Create a working, usable, network by applying subnetting skills learned in class. Successfully apply a subnet mask to the networking address and with this, assign IP addresses to eight different computers.
Three routers, three switches, UTP with RJ-45 connectors, and eight computers.
The first step in this lab was to create a network address. The network address used was 100.100.0.0, which is a class A network. Next, subnetting mask needed to be obtained. This was done using the equation 2^n ≥ 8, in this case, n must equal 3. With this information, we know that we will need to use three bits from the subnetting mask. The three bits we use are 128, 64, and 32, all of these added together equal 224. With this, we know that our subnetting mask will be 18.104.22.168. Next we figured out the subnet addresses, knowing we needed five. The five we chose were 32, 64, 96, 128, and 160. An example of one of the subnet addresses would look like this, 22.214.171.124. Using the five unique subnet addresses, gateway and IP addresses could be assigned. An example of this on the subnet of 126.96.36.199 would be a router IP address of 188.8.131.52, host IP address as 184.108.40.206 and the gateway address would be the same as the router IP address. This was applied to the whole network, giving each router a unique IP address, and every computer a unique host IP address.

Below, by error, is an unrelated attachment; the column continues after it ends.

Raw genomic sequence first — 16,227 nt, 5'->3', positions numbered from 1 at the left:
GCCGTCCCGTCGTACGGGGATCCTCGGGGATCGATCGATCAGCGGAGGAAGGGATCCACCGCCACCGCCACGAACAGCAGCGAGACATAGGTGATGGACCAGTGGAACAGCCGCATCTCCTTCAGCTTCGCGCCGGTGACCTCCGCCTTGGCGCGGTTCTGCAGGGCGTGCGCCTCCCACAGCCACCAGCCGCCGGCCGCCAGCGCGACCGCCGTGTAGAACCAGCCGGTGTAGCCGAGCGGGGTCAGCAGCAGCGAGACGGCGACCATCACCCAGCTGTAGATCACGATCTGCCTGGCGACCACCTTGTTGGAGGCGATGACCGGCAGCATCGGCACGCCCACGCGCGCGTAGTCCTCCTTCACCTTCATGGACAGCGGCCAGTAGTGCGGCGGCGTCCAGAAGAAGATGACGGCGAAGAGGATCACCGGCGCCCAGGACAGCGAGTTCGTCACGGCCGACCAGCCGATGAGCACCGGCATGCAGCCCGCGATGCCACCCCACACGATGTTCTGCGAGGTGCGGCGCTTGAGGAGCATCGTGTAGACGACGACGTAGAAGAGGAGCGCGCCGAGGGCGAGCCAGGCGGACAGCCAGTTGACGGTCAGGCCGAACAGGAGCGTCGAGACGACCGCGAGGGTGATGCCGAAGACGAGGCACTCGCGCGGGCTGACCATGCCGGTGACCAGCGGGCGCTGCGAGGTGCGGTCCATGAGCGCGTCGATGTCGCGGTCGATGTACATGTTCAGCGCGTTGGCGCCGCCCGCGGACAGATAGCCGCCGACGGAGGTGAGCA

This lab helped making subnetting much easier. Working it out from the ground up really cleared a lot of questions. Also, trouble shooting various problems along the way made me really think through the process of setting up a network, which was also beneficial. It was a fun way to learn how to subnet working with routers and switches.